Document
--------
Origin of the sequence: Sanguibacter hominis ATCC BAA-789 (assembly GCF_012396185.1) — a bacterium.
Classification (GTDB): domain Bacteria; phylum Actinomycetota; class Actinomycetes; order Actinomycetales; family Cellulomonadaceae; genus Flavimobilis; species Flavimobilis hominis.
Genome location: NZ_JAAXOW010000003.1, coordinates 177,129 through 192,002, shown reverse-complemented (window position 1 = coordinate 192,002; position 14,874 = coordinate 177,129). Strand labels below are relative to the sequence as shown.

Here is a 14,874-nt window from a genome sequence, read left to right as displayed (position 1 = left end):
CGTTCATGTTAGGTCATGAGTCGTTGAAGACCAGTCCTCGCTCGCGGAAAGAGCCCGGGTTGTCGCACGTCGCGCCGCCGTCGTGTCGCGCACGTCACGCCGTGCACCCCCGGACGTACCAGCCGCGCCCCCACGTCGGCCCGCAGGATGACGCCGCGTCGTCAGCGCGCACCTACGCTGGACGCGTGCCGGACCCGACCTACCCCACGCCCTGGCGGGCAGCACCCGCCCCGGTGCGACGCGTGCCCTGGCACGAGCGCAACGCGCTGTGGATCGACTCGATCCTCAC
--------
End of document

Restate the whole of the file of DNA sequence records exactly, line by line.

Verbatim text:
Origin of the sequence: Sanguibacter hominis ATCC BAA-789 (assembly GCF_012396185.1) — a bacterium.
Classification (GTDB): domain Bacteria; phylum Actinomycetota; class Actinomycetes; order Actinomycetales; family Cellulomonadaceae; genus Flavimobilis; species Flavimobilis hominis.
Genome location: NZ_JAAXOW010000003.1, coordinates 177,129 through 192,002, shown reverse-complemented (window position 1 = coordinate 192,002; position 14,874 = coordinate 177,129). Strand labels below are relative to the sequence as shown.

Here is a 14,874-nt window from a genome sequence, read left to right as displayed (position 1 = left end):
CGTTCATGTTAGGTCATGAGTCGTTGAAGACCAGTCCTCGCTCGCGGAAAGAGCCCGGGTTGTCGCACGTCGCGCCGCCGTCGTGTCGCGCACGTCACGCCGTGCACCCCCGGACGTACCAGCCGCGCCCCCACGTCGGCCCGCAGGATGACGCCGCGTCGTCAGCGCGCACCTACGCTGGACGCGTGCCGGACCCGACCTACCCCACGCCCTGGCGGGCAGCACCCGCCCCGGTGCGACGCGTGCCCTGGCACGAGCGCAACGCGCTGTGGATCGACTCGATCCTCAC